Guest post by: Liu Wenman, research associate at the Stockholm Environment Institute
China has agreed to halt subsidies to wind-power equipment manufacturers after the United States filed a complaint at the World Trade Organisation (WTO), claiming that China’s industrial support in this sector violated the body’s rules and regulations.
According to a report conducted by REN21 (Renewable Energy Policy Network for the 21st Century), China installed 13.8 gigawatts of wind-power capacity in 2009, making it not only the top installer that year, but the biggest on record.
At the end of 2009, China’s total installed wind-power capacity reached 25.8 gigawatts, ranking it second in the world. (The United States was the country with the highest installed wind-energy capacity, with a total of 35.1 gigawatts.) Out of the world’s top 10 wind-turbine manufacturers by annual market share, four are Chinese. Together, they account for 31.5% of the global market. China is already producing more wind turbines than anywhere else.
Before China’s Ministry of Finance launched its wind-power equipment subsidies programme – the “Interim Measure on Management of Special-Project Funds for Industrialisation of Wind Power Generation Equipment” – in 2008, no Chinese wind-turbine manufacturers had made it into the top 10 manufacturers globally.
If the government provides subsidies to the renewable energy industry, and thereby helps it to grow, surely this is a good thing. Why, then, would it be a violation of WTO rules?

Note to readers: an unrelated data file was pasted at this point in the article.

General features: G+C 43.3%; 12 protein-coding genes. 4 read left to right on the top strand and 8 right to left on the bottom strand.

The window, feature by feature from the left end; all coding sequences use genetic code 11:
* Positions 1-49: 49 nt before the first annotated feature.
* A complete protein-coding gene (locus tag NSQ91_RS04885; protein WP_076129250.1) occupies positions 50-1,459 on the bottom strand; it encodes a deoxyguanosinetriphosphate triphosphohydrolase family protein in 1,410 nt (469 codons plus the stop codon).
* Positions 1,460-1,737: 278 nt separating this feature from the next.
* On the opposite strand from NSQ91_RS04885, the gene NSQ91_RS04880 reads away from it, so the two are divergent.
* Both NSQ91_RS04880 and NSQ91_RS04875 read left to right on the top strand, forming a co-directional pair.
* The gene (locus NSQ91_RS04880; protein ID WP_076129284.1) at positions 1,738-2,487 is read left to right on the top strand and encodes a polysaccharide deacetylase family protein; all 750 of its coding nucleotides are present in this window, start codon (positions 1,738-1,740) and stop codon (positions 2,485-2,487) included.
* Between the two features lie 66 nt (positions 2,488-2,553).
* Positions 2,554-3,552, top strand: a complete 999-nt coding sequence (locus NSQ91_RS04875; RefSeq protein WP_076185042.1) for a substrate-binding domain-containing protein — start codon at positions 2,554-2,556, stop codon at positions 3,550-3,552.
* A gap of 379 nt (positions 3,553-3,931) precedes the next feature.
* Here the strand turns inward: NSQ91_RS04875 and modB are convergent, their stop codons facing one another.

Certainly, when the Chinese government directly subsidises equipment such as wind turbines, it can lower the market price and increase share in both the domestic and global market. However, the production cost of the wind turbines does not fall, nor does the efficiency of the process increase. This is because, with government financial support, the whole wind-power manufacturing industry lacks the incentive to cut costs and increase efficiency.
As a result, wind-power equipment with higher production cost and lower efficiency might rapidly take up the market share, due to their advantages in price. And those with lower production costs and higher efficiency may be marginalised, as they are lose market share as well as profit.
Providing subsidies for equipment is not, in fact, a good way to lower costs and boost efficiency. The beneficiaries of such a policy will include neither equipment manufacturers with advanced technology, nor local government coffers.
Conversely, providing support to the renewable-energy industry by, for example, subsidising the cost of electricity, can help this sector to compete more effectively with conventional energy sources and encourage investment to flow through the entire industry, from manufacturing the equipment to distributing the electricity.
Moreover, the competitiveness of different renewable energy sources would rely on cost reduction and increased efficiency. The Companies that perform best on these two counts would be able to penetrate the market. Eventually, the subsidies would benefit equipment manufacturers with advanced technology, service providers and distributors, as well as the end-users, who can enjoy cleaner and more sustainable energy (that may cost even less in the future).
The Chinese government should encourage local businesses to develop advanced technology, lower operational costs and increase efficiency. This is the only path to success.